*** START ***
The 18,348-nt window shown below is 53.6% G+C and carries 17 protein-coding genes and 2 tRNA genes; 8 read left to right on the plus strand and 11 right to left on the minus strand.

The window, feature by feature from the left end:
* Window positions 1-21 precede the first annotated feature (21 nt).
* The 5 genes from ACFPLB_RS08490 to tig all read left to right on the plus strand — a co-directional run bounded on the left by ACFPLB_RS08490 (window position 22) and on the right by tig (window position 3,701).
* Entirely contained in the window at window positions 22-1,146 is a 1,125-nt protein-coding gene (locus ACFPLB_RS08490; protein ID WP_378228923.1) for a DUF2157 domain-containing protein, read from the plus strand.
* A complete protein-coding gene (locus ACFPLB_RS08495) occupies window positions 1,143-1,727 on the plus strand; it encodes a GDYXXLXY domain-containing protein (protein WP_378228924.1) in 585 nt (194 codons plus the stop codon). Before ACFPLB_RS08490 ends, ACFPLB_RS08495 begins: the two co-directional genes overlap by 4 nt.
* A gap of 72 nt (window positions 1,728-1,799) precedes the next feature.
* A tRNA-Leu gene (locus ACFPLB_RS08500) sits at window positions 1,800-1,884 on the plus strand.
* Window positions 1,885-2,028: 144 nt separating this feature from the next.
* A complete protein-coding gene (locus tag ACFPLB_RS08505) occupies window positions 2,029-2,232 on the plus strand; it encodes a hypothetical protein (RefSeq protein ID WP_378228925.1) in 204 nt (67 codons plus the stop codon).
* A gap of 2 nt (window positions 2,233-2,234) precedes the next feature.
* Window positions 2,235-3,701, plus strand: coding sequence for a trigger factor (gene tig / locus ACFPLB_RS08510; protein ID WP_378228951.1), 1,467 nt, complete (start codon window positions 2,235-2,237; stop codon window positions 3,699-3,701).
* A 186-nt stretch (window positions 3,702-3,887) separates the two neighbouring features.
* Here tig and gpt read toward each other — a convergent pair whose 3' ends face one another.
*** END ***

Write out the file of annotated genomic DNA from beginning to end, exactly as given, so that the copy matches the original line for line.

The 18,348-nt window shown below is 53.6% G+C and carries 17 protein-coding genes and 2 tRNA genes; 8 read left to right on the plus strand and 11 right to left on the minus strand.

The window, feature by feature from the left end:
* Window positions 1-21 precede the first annotated feature (21 nt).
* The 5 genes from ACFPLB_RS08490 to tig all read left to right on the plus strand — a co-directional run bounded on the left by ACFPLB_RS08490 (window position 22) and on the right by tig (window position 3,701).
* Entirely contained in the window at window positions 22-1,146 is a 1,125-nt protein-coding gene (locus ACFPLB_RS08490; protein ID WP_378228923.1) for a DUF2157 domain-containing protein, read from the plus strand.
* A complete protein-coding gene (locus ACFPLB_RS08495) occupies window positions 1,143-1,727 on the plus strand; it encodes a GDYXXLXY domain-containing protein (protein WP_378228924.1) in 585 nt (194 codons plus the stop codon). Before ACFPLB_RS08490 ends, ACFPLB_RS08495 begins: the two co-directional genes overlap by 4 nt.
* A gap of 72 nt (window positions 1,728-1,799) precedes the next feature.
* A tRNA-Leu gene (locus ACFPLB_RS08500) sits at window positions 1,800-1,884 on the plus strand.
* Window positions 1,885-2,028: 144 nt separating this feature from the next.
* A complete protein-coding gene (locus tag ACFPLB_RS08505) occupies window positions 2,029-2,232 on the plus strand; it encodes a hypothetical protein (RefSeq protein ID WP_378228925.1) in 204 nt (67 codons plus the stop codon).
* A gap of 2 nt (window positions 2,233-2,234) precedes the next feature.
* Window positions 2,235-3,701, plus strand: coding sequence for a trigger factor (gene tig / locus ACFPLB_RS08510; protein ID WP_378228951.1), 1,467 nt, complete (start codon window positions 2,235-2,237; stop codon window positions 3,699-3,701).
* A 186-nt stretch (window positions 3,702-3,887) separates the two neighbouring features.
* Here tig and gpt read toward each other — a convergent pair whose 3' ends face one another.